Tuesday, January 20, 2015

Album Review: Ryan Bingham- Fear and Saturday Night

Ryan Bingham
Fear and Saturday Night
**and1/2 out of *****
Having already achieved more fame then most in his field will ever see via an Oscar for "The Weary Kind" Ryan Bingham has simply never settled. He has sifted and searched for inspiration in various fields, going bar room whiskey fueled rock and roll on Tomorrowland and now looking inward for Fear and Saturday Night.

Written while he secluded himself in a trailer way up in the California Mountains without electricity the New Mexican born singer/songwriter examined his parents early deaths and put those feelings into a variety of song styles that flirt in and out of country, western, honky-tonk and acoustic strumming.    

While the musical presentation may change the one constant is the voice. Bingham has a gruff vocal sound that instantly establishes a weathered pioneer among the western sun drenched landscapes of the southwest United States. If he is plodding through an Anders Osborne sluggish rocker on "Top Shelf Drug" or getting his Mexicali inspired Bruce Springsteen upbeat shuffle rolling for "Adventures of You and Me" the one constant is that distinct and engaging vocal.   

Bingham albums seem to be content to place filler around the two or three songs he digs into. Here the singles "Broken Heart Tattoo" and "Radio" standout for different reasons. "Broken Heart Tattoo" is Ryan at his most open expressing his doubts and fears to an unborn child with the best lyrical work on the disk in front of a waltzing guitar and harmonica combo. "Radio" contains the best musicality on the album, an easy drum beat, deep groove, jam session feel that gets put over the top with some well placed piano work before an ending rave up that will soar live.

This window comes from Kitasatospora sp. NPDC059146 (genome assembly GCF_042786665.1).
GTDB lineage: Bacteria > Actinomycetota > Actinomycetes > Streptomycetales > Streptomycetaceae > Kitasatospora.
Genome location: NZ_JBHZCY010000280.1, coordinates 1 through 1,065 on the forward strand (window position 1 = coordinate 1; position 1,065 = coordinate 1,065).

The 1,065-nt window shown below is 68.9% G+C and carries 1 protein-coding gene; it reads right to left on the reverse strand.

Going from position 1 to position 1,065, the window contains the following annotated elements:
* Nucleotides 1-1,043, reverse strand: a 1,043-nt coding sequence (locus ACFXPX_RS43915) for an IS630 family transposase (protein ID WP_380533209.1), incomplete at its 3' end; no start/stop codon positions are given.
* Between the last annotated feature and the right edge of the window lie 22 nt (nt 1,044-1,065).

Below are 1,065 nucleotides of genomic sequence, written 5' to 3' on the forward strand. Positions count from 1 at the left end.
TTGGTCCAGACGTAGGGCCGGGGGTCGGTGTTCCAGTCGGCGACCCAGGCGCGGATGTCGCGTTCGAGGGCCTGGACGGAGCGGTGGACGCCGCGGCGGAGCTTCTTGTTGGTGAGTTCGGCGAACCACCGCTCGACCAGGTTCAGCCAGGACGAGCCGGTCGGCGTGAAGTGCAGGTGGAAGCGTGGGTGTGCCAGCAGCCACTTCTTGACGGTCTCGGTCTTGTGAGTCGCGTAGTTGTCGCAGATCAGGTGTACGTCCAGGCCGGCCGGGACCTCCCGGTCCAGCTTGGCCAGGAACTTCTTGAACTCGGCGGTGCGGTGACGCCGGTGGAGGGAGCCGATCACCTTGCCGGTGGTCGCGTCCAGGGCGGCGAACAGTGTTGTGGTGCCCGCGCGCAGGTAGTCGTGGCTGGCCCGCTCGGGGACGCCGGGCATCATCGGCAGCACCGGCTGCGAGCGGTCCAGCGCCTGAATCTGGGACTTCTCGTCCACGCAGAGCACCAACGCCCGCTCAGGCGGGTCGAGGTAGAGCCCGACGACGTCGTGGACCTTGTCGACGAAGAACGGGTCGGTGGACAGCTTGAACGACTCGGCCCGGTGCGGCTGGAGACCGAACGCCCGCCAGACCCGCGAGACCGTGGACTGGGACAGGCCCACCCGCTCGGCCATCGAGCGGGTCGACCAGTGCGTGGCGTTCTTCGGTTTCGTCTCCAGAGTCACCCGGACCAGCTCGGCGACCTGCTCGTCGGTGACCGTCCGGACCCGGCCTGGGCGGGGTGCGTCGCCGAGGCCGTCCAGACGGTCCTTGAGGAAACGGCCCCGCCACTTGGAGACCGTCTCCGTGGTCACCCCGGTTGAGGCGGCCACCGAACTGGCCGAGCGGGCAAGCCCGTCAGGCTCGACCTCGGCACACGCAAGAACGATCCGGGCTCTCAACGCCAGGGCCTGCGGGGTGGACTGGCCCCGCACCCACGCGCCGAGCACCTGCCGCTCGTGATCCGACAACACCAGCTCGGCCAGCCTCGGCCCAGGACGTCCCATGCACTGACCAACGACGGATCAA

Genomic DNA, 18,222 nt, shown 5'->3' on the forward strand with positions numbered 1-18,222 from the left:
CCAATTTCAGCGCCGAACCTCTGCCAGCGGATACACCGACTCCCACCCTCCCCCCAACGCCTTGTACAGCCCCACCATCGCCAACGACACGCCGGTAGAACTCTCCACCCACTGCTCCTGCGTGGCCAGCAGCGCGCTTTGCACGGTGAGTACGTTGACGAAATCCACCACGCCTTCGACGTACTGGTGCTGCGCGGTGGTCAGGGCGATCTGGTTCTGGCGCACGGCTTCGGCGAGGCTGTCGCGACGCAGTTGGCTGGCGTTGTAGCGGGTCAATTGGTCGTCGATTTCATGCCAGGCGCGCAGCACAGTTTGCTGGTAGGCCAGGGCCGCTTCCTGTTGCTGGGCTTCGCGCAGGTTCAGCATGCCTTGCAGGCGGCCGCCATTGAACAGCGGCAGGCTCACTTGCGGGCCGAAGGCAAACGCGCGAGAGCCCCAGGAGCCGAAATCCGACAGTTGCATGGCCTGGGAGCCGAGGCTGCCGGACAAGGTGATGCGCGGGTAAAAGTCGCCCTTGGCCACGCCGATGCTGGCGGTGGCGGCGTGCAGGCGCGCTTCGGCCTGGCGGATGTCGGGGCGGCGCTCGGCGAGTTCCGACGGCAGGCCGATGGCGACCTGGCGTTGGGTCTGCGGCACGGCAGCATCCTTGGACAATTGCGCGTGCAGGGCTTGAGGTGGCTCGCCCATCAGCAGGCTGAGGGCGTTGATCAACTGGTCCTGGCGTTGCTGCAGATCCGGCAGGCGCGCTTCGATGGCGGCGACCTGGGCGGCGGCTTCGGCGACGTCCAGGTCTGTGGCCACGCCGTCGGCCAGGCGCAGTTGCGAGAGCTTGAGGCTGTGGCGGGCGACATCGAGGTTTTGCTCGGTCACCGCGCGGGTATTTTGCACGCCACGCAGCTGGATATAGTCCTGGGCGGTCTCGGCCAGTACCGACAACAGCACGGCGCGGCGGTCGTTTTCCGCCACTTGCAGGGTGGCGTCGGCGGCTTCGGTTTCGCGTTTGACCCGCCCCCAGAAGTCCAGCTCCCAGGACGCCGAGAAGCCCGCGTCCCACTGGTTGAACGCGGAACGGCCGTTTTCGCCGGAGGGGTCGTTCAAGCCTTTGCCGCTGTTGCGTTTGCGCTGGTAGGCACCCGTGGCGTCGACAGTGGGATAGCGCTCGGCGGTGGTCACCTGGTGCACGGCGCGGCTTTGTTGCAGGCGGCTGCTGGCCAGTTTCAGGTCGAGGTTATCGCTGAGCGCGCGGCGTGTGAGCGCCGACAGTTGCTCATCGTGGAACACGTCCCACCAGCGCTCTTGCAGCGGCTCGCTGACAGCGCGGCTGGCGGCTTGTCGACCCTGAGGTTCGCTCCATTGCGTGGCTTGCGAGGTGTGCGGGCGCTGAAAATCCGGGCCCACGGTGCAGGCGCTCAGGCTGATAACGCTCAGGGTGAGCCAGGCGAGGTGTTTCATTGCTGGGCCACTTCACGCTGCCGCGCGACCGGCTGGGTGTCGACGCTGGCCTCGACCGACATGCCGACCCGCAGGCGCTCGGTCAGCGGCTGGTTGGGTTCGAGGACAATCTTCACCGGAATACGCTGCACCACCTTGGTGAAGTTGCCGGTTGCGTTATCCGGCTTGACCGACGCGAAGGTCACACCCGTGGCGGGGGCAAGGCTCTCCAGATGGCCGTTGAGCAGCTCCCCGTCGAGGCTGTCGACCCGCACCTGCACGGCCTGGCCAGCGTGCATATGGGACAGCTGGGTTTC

A track like "Island in the Sky" is more the norm when it comes to Bingham records. It possesses an Americana spiritual feeling without getting specific; something that can become a detriment to Bingham's writing. A generic sense of everyone and yet no one seeps in lyrically not delivering the emotional impact some of the tunes hint at and the voice can clearly convey.  The production is gorgeous as Jim Scott (Tom Petty's Wildflowers, Wilco's Wilco The Album) easily finds threads between Binghams various styles and helps with cohesion and crisp homespun sounds.

While the title track has to be the most depressing going out and partying song possibly ever, Bingham adds another chapter to his life with Fear and Saturday Night. Wherever he is on his journey it is worth checking on in, pouring a whiskey and seeing where he's at.
We reviewed Junky Star by Bingham and enjoyed Tomorrowland and the same pluses and minuses are here with Fear and Saturday Night.

Support the artist here, buy the album here and peep some video below:

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